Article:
Forgive me, but I’m not going to pay $25 for a bottle of pumpkin spice Bailey’s—not when there are cheaper, more viable options out there. Last year, I crafted my pumpkin pie martini. I have since done many variations of this, running the gamut from adding Licor 43, Jack Daniel’s, spiced rum, and/or brandy in addition to vodka. Hell, you can even add Kahlua or Kamora and have yourself a pumpkin spice latte martini. And that is why I am looking for a cheaper pumpkin liqueur: because by the time you mix and match and garnish with spices, you wouldn’t realize what you are drinking anyway.
It seems that every year, I am left reminding people on this blog that pumpkin spice does not equal pumpkin. Pumpkin is pumpkin. Pumpkin spice is cinnamon, nutmeg, and ginger. There. I’ve just set the record for most uses of the word “pumpkin” in a paragraph. Now all we need is John and Peter’s Place in New Hope to offer a pumpkin martini made by their legendary bartender Miss Pumpkin, and I think a vortex would form stemming from this blog.
So, now let’s get to the two biggest options for pumpkin liqueur (at least in the Monmouth County, NJ market), both of which I enjoy for different reasons:
Fulton’s Harvest Pumpkin Pie Liqueur
It’s right there in the title: pumpkin pie. This thick pour is a no brainer for a martini mixer or just by itself as an after-dinner cordial when you feel like indulging in the season. The spices are understated and not overbearing, which is exactly what I am looking for when mixing a cocktail. This allows me more control over how the drink will taste. However, with that thickness comes hesitancy when using this: it is like a small meal in itself. Two drinks and you may be too full to have dinner afterwards if you are using this at the beginning of your evening. Not to mention the amount of calories. Then again, if you decide to carry on making this drink from September straight through to Thanksgiving, does anyone really care about the nutrition facts?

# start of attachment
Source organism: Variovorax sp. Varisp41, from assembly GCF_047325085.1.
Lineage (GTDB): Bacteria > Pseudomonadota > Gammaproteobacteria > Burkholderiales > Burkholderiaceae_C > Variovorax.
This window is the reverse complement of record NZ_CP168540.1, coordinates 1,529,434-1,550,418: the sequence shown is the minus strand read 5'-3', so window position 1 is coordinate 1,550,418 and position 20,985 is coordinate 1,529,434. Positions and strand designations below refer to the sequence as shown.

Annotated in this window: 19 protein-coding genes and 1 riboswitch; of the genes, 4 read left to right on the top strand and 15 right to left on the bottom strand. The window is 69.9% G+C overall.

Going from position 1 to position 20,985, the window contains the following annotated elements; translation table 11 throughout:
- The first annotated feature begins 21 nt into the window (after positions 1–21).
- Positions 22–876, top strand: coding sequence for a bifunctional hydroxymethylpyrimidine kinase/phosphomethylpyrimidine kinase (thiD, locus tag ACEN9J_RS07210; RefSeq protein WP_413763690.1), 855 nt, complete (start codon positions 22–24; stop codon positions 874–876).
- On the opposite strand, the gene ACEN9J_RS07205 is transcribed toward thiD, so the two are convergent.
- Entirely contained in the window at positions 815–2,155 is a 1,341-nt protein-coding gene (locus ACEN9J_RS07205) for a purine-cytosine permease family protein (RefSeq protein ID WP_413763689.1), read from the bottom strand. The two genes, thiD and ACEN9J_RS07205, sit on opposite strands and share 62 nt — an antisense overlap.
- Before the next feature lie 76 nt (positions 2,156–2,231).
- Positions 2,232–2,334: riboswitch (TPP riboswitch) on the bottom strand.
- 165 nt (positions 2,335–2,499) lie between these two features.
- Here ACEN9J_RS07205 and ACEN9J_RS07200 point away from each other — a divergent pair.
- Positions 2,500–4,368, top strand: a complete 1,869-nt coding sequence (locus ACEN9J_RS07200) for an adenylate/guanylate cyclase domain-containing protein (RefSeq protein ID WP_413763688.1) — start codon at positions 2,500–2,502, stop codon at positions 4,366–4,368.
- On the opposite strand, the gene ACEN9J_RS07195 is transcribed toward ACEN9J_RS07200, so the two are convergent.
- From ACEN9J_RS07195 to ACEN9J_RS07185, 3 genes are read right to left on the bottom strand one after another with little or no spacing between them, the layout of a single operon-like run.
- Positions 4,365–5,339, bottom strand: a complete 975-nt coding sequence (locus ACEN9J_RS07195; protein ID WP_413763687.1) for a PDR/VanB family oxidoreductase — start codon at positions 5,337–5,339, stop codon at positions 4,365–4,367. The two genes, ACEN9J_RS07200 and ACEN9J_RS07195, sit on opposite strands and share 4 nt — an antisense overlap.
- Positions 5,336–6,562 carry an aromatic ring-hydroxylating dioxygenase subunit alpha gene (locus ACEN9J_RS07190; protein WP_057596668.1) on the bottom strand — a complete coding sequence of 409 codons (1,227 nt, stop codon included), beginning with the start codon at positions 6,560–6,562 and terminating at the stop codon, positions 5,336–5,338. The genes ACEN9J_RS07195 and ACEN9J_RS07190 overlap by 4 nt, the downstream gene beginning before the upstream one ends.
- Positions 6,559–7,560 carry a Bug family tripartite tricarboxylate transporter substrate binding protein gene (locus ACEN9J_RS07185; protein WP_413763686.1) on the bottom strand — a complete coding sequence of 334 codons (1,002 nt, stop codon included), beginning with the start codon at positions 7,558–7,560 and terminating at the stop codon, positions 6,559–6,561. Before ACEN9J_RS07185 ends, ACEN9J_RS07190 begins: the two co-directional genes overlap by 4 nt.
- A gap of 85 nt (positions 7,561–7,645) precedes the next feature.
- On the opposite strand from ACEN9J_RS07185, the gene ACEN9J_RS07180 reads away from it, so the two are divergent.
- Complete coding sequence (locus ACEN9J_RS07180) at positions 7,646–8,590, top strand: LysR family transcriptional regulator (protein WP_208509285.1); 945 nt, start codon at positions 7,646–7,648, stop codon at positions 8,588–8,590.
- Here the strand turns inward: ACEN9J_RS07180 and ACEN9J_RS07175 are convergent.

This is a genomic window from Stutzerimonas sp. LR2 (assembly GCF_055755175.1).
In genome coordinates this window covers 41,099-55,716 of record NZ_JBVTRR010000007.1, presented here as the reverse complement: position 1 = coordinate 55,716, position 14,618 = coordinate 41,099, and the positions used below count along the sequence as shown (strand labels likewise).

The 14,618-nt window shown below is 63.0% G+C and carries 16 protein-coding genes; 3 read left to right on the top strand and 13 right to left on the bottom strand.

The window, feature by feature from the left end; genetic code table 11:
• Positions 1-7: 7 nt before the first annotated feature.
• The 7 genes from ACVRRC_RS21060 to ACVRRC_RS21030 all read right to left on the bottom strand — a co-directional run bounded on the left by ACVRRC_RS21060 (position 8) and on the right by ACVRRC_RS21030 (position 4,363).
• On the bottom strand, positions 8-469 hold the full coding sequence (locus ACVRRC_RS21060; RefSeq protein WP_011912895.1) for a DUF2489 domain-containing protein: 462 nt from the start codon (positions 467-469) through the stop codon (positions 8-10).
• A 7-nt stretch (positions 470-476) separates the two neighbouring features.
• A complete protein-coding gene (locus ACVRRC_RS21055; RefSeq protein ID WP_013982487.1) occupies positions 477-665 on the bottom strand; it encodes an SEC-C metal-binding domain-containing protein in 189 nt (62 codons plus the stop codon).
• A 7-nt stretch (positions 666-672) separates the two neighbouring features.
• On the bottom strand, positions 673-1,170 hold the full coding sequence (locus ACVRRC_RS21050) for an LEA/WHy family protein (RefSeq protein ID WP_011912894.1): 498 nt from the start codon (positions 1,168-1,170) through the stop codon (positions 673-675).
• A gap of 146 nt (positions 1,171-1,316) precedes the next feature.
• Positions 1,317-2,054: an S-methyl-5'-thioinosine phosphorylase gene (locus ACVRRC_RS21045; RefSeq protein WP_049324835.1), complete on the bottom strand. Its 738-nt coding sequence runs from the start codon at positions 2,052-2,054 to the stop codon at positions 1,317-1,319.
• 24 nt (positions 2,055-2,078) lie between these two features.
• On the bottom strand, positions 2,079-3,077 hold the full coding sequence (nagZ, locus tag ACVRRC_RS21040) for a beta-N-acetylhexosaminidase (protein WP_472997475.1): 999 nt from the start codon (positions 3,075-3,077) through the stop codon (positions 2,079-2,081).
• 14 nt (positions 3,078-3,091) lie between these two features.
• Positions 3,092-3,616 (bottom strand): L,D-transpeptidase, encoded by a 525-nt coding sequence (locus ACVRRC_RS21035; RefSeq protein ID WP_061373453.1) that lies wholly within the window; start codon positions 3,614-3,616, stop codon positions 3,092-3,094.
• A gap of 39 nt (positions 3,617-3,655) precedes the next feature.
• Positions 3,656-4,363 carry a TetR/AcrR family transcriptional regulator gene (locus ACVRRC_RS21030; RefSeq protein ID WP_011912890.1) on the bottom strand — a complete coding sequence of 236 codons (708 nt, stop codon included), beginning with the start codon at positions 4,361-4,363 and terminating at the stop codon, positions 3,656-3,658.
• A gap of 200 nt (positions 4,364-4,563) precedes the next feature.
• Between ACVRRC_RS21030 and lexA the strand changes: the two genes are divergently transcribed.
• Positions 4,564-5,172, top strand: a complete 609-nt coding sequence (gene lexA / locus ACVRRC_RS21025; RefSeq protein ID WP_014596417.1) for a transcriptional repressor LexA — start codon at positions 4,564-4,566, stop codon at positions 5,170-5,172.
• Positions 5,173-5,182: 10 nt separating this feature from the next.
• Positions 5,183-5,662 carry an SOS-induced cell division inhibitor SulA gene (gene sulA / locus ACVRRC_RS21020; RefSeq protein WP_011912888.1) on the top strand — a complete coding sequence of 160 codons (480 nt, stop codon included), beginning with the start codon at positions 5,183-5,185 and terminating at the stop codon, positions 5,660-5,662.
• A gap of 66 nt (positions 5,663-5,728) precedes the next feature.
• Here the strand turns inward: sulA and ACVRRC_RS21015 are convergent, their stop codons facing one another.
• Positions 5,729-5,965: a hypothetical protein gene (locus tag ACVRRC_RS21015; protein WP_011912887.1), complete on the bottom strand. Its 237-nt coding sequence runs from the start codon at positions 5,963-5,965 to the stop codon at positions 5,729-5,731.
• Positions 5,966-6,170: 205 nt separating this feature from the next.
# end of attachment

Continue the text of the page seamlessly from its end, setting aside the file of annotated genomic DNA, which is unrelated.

Currently not available at Bottle King. I had inquired and they said it would be on the way shortly. Kudos (I guess) for not ramming pumpkin down our throats as soon as Labor Day is behind us, but damn, I was in the mood for it! The price usually starts at $10.99 for a 750 ML bottle.
Pennsylvania Dutch Pumpkin Cream Liqueur
The actual spice flavor is even weaker here than Fulton’s, but this is supposed to be straight up pumpkin, not necessarily pumpkin spice. The consistency is also not as thick. When I poured it out, I was shocked that it would be called “cream” at all. In fact, I thought, “Did I just waste $17.99 on this handle? There’s no way this will give me the desired complexion for my martinis.” But I was wrong. The almost watery thinness of it allows for you to imbibe without filling yourself up too much. While there are no known nutrition facts available out there for most liquor, I would imagine this would be better for one’s waistline than Fulton’s. There is also something homey and cozy about the Pennsylvania Dutch bottle, hearkening me back to many wonderful falls spent in Lancaster over the years. I imagine others might like the vintage feel as well.
As of this posting, it is also the only pumpkin liqueur besides Bailey’s I have been able to find in the Holmdel/Middletown area (namely Buy Rite in Holmdel). It ranges from $9.99-11.99 for a 750 ML bottle to $17.99 for the 1.75 liter. If you plan on entertaining a lot this fall (or just like to drink!), the larger bottle is quite a deal.
I recommend both—whatever you can get your hands on. As for which I like more? It is hard to say. There aren’t many criticisms I have for either. While Fulton’s is a little more luxurious, I do have a special place for Pennsylvania Dutch, especially their egg nog. Deciding which you want, when both are available, will come down to consistency. Thicker or thinner? That is the question.